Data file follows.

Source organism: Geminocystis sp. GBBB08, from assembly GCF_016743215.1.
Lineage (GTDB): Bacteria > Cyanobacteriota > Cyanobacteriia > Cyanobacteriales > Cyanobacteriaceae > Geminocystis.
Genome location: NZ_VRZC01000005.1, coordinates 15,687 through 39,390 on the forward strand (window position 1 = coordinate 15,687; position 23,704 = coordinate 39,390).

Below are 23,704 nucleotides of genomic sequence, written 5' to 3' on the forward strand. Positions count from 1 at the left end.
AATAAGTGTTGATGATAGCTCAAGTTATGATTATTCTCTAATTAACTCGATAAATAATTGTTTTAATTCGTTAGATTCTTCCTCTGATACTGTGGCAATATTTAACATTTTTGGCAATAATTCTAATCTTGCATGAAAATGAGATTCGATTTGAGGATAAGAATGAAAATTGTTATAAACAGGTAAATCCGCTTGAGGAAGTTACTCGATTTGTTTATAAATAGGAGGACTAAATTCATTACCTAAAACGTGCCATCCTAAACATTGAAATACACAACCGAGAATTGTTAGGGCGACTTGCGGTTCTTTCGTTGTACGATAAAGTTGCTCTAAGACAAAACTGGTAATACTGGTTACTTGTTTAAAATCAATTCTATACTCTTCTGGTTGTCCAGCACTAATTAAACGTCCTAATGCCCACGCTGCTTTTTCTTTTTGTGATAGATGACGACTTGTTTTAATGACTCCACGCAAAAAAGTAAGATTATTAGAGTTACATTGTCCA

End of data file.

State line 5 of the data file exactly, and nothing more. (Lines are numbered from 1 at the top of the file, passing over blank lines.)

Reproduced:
AATAAGTGTTGATGATAGCTCAAGTTATGATTATTCTCTAATTAACTCGATAAATAATTGTTTTAATTCGTTAGATTCTTCCTCTGATACTGTGGCAATATTTAACATTTTTGGCAATAATTCTAATCTTGCATGAAAATGAGATTCGATTTGAGGATAAGAATGAAAATTGTTATAAACAGGTAAATCCGCTTGAGGAAGTTACTCGATTTGTTTATAAATAGGAGGACTAAATTCATTACCTAAAACGTGCCATCCTAAACATTGAAATACACAACCGAGAATTGTTAGGGCGACTTGCGGTTCTTTCGTTGTACGATAAAGTTGCTCTAAGACAAAACTGGTAATACTGGTTACTTGTTTAAAATCAATTCTATACTCTTCTGGTTGTCCAGCACTAATTAAACGTCCTAATGCCCACGCTGCTTTTTCTTTTTGTGATAGATGACGACTTGTTTTAATGACTCCACGCAAAAAAGTAAGATTATTAGAGTTACATTGTCCA